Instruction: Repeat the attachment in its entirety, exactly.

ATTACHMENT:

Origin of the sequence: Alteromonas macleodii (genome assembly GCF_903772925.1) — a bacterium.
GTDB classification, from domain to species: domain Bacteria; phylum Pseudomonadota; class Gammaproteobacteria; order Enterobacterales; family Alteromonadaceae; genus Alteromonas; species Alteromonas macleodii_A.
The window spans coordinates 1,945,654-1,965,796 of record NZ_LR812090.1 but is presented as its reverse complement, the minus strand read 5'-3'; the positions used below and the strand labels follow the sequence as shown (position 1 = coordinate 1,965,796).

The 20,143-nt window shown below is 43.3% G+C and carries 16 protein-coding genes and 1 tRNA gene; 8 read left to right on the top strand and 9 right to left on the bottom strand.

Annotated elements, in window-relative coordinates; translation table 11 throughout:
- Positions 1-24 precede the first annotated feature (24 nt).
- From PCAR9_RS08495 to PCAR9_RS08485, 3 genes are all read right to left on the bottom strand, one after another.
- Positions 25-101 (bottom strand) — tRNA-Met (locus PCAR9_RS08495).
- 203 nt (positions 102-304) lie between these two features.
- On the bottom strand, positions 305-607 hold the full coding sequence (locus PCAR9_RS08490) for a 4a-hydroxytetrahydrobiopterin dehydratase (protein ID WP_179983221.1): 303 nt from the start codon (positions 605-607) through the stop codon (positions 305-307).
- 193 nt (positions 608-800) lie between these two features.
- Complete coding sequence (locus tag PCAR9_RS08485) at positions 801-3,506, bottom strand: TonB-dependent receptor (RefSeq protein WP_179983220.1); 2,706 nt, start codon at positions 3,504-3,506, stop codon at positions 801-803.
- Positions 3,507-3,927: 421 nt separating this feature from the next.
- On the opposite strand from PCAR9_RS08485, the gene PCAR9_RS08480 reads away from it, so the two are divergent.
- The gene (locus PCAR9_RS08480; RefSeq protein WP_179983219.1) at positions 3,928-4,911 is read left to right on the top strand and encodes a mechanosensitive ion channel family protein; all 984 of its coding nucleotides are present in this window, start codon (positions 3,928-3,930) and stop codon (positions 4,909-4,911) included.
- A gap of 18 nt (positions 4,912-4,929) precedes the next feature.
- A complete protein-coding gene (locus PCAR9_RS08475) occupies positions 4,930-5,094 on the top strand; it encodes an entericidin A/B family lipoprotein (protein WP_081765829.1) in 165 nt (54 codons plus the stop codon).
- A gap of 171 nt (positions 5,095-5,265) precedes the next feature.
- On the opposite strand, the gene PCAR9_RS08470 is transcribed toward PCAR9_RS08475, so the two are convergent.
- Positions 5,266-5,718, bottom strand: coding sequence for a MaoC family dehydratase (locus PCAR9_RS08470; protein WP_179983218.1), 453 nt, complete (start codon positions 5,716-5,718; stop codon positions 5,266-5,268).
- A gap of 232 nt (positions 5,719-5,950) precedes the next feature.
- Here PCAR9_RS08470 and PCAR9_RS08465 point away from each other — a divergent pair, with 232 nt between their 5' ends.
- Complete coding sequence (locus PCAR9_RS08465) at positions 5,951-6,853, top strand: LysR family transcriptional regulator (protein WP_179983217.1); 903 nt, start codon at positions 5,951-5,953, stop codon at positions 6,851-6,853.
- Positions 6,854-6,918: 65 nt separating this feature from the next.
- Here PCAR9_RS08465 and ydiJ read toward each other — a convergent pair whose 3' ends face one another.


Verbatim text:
Origin of the sequence: Alteromonas macleodii (genome assembly GCF_903772925.1) — a bacterium.
GTDB classification, from domain to species: domain Bacteria; phylum Pseudomonadota; class Gammaproteobacteria; order Enterobacterales; family Alteromonadaceae; genus Alteromonas; species Alteromonas macleodii_A.
The window spans coordinates 1,945,654-1,965,796 of record NZ_LR812090.1 but is presented as its reverse complement, the minus strand read 5'-3'; the positions used below and the strand labels follow the sequence as shown (position 1 = coordinate 1,965,796).

The 20,143-nt window shown below is 43.3% G+C and carries 16 protein-coding genes and 1 tRNA gene; 8 read left to right on the top strand and 9 right to left on the bottom strand.

Annotated elements, in window-relative coordinates; translation table 11 throughout:
- Positions 1-24 precede the first annotated feature (24 nt).
- From PCAR9_RS08495 to PCAR9_RS08485, 3 genes are all read right to left on the bottom strand, one after another.
- Positions 25-101 (bottom strand) — tRNA-Met (locus PCAR9_RS08495).
- 203 nt (positions 102-304) lie between these two features.
- On the bottom strand, positions 305-607 hold the full coding sequence (locus PCAR9_RS08490) for a 4a-hydroxytetrahydrobiopterin dehydratase (protein ID WP_179983221.1): 303 nt from the start codon (positions 605-607) through the stop codon (positions 305-307).
- 193 nt (positions 608-800) lie between these two features.
- Complete coding sequence (locus tag PCAR9_RS08485) at positions 801-3,506, bottom strand: TonB-dependent receptor (RefSeq protein WP_179983220.1); 2,706 nt, start codon at positions 3,504-3,506, stop codon at positions 801-803.
- Positions 3,507-3,927: 421 nt separating this feature from the next.
- On the opposite strand from PCAR9_RS08485, the gene PCAR9_RS08480 reads away from it, so the two are divergent.
- The gene (locus PCAR9_RS08480; RefSeq protein WP_179983219.1) at positions 3,928-4,911 is read left to right on the top strand and encodes a mechanosensitive ion channel family protein; all 984 of its coding nucleotides are present in this window, start codon (positions 3,928-3,930) and stop codon (positions 4,909-4,911) included.
- A gap of 18 nt (positions 4,912-4,929) precedes the next feature.
- A complete protein-coding gene (locus PCAR9_RS08475) occupies positions 4,930-5,094 on the top strand; it encodes an entericidin A/B family lipoprotein (protein WP_081765829.1) in 165 nt (54 codons plus the stop codon).
- A gap of 171 nt (positions 5,095-5,265) precedes the next feature.
- On the opposite strand, the gene PCAR9_RS08470 is transcribed toward PCAR9_RS08475, so the two are convergent.
- Positions 5,266-5,718, bottom strand: coding sequence for a MaoC family dehydratase (locus PCAR9_RS08470; protein WP_179983218.1), 453 nt, complete (start codon positions 5,716-5,718; stop codon positions 5,266-5,268).
- A gap of 232 nt (positions 5,719-5,950) precedes the next feature.
- Here PCAR9_RS08470 and PCAR9_RS08465 point away from each other — a divergent pair, with 232 nt between their 5' ends.
- Complete coding sequence (locus PCAR9_RS08465) at positions 5,951-6,853, top strand: LysR family transcriptional regulator (protein WP_179983217.1); 903 nt, start codon at positions 5,951-5,953, stop codon at positions 6,851-6,853.
- Positions 6,854-6,918: 65 nt separating this feature from the next.
- Here PCAR9_RS08465 and ydiJ read toward each other — a convergent pair whose 3' ends face one another.